Institutional performance, public appraisals, and electoral governance in Kenya (2002-2017)
Item statusRestricted Access
Embargo end date28/06/2023
Brobbey, Patrick Kwasi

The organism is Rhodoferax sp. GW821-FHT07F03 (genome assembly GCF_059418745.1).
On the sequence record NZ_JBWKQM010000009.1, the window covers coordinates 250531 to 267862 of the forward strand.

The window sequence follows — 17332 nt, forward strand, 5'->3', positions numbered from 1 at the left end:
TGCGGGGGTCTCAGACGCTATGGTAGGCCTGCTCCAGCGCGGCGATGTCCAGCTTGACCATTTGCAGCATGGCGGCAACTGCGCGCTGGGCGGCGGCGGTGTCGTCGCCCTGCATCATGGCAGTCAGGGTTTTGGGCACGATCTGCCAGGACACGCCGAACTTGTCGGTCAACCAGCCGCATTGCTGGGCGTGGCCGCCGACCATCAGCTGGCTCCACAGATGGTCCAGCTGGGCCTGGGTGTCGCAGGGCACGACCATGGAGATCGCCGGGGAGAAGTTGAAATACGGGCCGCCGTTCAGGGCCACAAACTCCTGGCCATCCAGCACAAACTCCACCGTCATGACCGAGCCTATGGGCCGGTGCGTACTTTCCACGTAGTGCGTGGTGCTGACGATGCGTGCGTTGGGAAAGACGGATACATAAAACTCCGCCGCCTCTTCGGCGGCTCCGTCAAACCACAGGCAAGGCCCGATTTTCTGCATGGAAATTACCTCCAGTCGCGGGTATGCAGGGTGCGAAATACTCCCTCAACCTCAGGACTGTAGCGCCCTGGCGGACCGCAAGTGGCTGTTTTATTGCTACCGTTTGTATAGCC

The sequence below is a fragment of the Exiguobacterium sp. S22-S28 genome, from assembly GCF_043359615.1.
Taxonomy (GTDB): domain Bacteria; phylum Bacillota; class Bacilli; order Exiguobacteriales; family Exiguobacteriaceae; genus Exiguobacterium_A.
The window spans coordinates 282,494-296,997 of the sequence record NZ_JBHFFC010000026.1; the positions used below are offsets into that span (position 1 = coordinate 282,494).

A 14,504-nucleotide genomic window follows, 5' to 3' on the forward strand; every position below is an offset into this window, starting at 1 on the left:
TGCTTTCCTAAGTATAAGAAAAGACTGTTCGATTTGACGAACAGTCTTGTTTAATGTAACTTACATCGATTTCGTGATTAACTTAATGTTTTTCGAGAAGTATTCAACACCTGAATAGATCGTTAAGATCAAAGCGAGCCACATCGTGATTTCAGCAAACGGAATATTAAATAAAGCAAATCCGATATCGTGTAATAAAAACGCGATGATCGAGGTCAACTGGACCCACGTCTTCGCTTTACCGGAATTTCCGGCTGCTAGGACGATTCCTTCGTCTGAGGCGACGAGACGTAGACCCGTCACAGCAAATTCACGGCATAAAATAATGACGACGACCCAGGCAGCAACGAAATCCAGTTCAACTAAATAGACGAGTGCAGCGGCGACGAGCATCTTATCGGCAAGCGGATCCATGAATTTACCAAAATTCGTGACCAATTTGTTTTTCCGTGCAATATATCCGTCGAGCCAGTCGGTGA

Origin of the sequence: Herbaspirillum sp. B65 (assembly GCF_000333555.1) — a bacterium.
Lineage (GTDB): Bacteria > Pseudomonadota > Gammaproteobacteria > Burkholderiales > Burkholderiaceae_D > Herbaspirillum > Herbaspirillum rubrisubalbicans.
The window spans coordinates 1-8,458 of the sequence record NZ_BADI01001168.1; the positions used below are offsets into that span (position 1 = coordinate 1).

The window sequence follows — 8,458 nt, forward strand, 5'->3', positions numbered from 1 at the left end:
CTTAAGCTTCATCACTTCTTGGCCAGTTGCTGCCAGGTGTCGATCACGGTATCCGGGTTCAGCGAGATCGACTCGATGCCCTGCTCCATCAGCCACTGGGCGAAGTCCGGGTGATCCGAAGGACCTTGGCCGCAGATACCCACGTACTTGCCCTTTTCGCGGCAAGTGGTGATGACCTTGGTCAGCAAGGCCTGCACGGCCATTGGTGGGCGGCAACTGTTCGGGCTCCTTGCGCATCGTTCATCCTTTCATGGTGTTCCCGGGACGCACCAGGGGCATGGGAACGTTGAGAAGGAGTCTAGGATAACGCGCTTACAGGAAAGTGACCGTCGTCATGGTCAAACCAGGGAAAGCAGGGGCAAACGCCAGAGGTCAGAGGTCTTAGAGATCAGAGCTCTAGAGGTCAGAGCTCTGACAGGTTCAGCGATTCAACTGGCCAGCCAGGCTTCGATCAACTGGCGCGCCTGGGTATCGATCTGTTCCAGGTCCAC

After Kenya adopted a new constitution in 2010, the country embarked on extensive citizen-oriented reforms targeted at improving the performance of key public institutions and Kenyans’ opinions of it. Much scholarly effort has gone into understanding the effects of these changes. This attention has disproportionately been on state institutions and political elites. The Kenyan public’s attitudes and behaviours have not been sufficiently explored. The few studies devoted to systematically studying Kenyans’ political attitudes employ a quantitative approach, which is ill-suited to unravelling complex realities. This limitation drives this thesis to adopt a qualitative approach to examine Kenyans’ appraisals of institutional performance. Specific institutions studied are the Electoral Commission of Kenya (ECK), the Independent Electoral and Boundaries Commission (IEBC), and election courts. The goal is to determine the extent to which Kenyans’ appraisals reflect the actual performance of institutions. Questions informed by theories of institutional performance (Mutua 2001; van de Walle 2001; Bierschenk & Olivier de Sardan 2014) and public attitude formation (Southwell & Yzer 2007; Shah 2015; Nyabuga & Ugangu 2018; Orji 2019) guided the investigation. One is, how has the social and political environment within which institutions are embedded shaped ECK, IEBC, and courts’ performance from 2002 through 2017? Another is, how have the internal structures, norms, and processes of ECK, IEBC, and courts affected their performance from 2002 through to 2017? Finally, I ask, how have Kenyans’ sources of information influenced their appraisals of the performance of ECK, IEBC, and courts from 2002 through to 2017? Fieldwork was conducted in Nairobi and Nyamira counties, Kenya. Mixed qualitative methods comprising one-on-one and group interviews of over 150 people of diverse backgrounds, observations, and analysis of the content of organisational, social and traditional media, and scholarly materials were employed during data collection. Findings from the analysis of election management, electoral dispute resolution, and Kenyans’ appraisals of them enable the understanding of the research problem. The actual performance of institutions and citizens’ appraisals of it are reflective of each other insofar as we consider that: both are characterised by successes/positives and failures/negatives emanating from the fusion of institutional and environmental influences; secondary or peripheral appraisals are rooted in citizens’ unmediated experiences/observations of institutional performance; and citizens can infer their primary or overall appraisals from their own interactions with, or observations of, institutions under the conditions in which they may deviate from their preferred candidates/parties’ stance on an institution’s work. Since partisan sensitivities primarily direct citizens’ overall appraisals, the thesis asserts that the actual functioning of institutions and the public’s overall appraisals of it are fundamentally unreflective of one another. A shift in a political party/candidate’s position on the overall quality of an institution’s work is likely to induce a corresponding shift in their supporters’ ideas of the quality of that institution’s work. While supporters of election and electoral petition winners tend to judge election management and electoral dispute settlement processes and outcomes favourably, supporters of election and electoral petition losers are disposed to adjudge these contests unfavourably. The thesis concludes that partisan considerations mainly underlie the apparent inability of institutional reforms to uniformly improve citizens’ attitudes towards the work of public institutions.